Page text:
Policies are things we love to add but rarely ever remove. When something goes wrong, we have a tendency to create a new policy to govern the thing more strictly instead of finding the real root cause of the problem and fix it. When we create policies, we have to make sure people know about them and understand them. Unfortunately, educating people on policies isn’t a one-time affair – it has to be done over and over as time goes by and new people come onboard. That takes time! Not to mention that policies should be enforced. Why have policies if they aren’t enforced? Either get rid of them or call them suggestions. Either way, if you’re going to have them they need to be worth the time and overhead it takes to maintain them. With that in mind, can you answer YES to the following questions? If so, you probably have a lagom amount of policies!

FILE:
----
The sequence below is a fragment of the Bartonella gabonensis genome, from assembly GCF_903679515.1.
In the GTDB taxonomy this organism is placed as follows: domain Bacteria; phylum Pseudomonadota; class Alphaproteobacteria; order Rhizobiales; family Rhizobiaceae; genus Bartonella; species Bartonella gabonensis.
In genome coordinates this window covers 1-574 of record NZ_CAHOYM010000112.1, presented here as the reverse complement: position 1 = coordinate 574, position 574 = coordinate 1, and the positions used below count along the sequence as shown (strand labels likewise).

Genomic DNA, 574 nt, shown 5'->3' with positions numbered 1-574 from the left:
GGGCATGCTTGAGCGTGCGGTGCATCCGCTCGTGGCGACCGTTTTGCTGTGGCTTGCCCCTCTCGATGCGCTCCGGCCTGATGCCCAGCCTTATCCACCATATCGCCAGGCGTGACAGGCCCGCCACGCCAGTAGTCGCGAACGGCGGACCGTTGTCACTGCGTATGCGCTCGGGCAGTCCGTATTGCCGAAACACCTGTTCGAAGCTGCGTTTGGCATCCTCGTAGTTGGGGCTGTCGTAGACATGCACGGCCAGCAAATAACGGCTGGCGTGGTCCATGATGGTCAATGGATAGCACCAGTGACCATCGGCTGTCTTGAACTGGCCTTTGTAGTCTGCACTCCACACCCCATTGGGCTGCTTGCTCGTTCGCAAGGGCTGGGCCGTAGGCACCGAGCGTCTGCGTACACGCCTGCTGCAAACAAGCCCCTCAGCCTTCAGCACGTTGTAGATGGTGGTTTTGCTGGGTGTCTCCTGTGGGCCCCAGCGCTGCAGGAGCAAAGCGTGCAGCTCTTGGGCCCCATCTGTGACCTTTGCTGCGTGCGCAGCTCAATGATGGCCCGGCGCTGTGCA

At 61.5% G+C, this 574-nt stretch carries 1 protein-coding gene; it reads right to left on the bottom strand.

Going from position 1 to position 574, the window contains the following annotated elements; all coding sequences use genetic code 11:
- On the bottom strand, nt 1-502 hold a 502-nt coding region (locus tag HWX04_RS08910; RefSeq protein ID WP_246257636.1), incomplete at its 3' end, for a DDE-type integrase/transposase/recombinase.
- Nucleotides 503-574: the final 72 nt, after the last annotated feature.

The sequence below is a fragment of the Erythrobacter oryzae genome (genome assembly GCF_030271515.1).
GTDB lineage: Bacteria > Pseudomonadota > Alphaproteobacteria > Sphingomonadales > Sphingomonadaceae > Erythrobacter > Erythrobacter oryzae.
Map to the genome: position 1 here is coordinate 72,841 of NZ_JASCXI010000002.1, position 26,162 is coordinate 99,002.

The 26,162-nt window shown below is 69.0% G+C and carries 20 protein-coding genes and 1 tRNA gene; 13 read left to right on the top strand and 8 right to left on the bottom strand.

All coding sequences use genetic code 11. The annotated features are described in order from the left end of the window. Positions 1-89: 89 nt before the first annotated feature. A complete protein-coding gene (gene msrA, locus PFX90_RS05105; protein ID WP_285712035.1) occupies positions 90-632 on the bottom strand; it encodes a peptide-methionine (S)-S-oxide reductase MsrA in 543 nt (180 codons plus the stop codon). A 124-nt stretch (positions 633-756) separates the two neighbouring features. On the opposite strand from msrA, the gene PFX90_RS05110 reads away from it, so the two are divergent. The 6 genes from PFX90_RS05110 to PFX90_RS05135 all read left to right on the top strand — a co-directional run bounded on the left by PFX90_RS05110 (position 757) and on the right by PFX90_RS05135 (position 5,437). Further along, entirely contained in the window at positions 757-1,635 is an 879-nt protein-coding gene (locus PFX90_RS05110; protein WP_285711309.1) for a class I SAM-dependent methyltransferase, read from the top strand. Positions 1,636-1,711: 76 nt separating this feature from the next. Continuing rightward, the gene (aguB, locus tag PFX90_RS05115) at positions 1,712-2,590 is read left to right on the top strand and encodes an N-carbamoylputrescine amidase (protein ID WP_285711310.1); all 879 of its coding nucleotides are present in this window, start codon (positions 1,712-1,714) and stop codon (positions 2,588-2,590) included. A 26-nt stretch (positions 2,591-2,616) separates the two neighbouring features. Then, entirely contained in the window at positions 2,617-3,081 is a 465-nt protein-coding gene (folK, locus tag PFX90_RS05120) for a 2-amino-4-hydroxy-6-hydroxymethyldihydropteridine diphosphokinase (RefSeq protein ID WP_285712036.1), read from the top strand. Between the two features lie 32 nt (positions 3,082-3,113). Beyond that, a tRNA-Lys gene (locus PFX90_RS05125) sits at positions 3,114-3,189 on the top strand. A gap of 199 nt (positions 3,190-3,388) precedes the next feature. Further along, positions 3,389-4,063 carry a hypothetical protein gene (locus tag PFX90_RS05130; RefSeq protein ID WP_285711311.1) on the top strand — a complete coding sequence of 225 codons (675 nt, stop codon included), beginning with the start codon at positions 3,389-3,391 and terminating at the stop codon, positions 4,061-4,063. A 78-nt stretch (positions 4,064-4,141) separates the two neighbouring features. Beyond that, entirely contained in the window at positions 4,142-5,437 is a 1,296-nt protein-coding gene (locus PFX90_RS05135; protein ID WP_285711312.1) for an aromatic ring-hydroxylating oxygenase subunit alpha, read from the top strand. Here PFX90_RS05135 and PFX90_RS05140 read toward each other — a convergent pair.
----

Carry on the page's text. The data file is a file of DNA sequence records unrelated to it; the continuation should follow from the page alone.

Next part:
• Can all of your policies be easily remembered?
  • Are all of your policies enforced?
  • Do you ensure that your policies acting as a temporary band-aid to cover up the real problem?
  • Do you ensure that these band-aid policies are actually temporary?
  • Do you make sure that policies make sense for those on the front lines and don’t prohibit the service of the customer? (ie. Are you United or Southwest?)


This is one area where we become reality show level hoarders. We think that all data is worth having so we gobble it up, forgetting that having data consumes resources and requires maintenance. Even more important is the fact that metrics can drive behaviors. Eli Goldratt said “tell me how you measure me and I’ll tell you how I’ll behave. If you measure me in illogical ways, don’t complain about my illogical behavior.” There’s a lot of wisdom in those words and that should be very scary to people who have an unbounded inventory of metrics. Can you be sure that people aren’t optimizing for metrics that aren’t important? Have you considered the impacts if they are?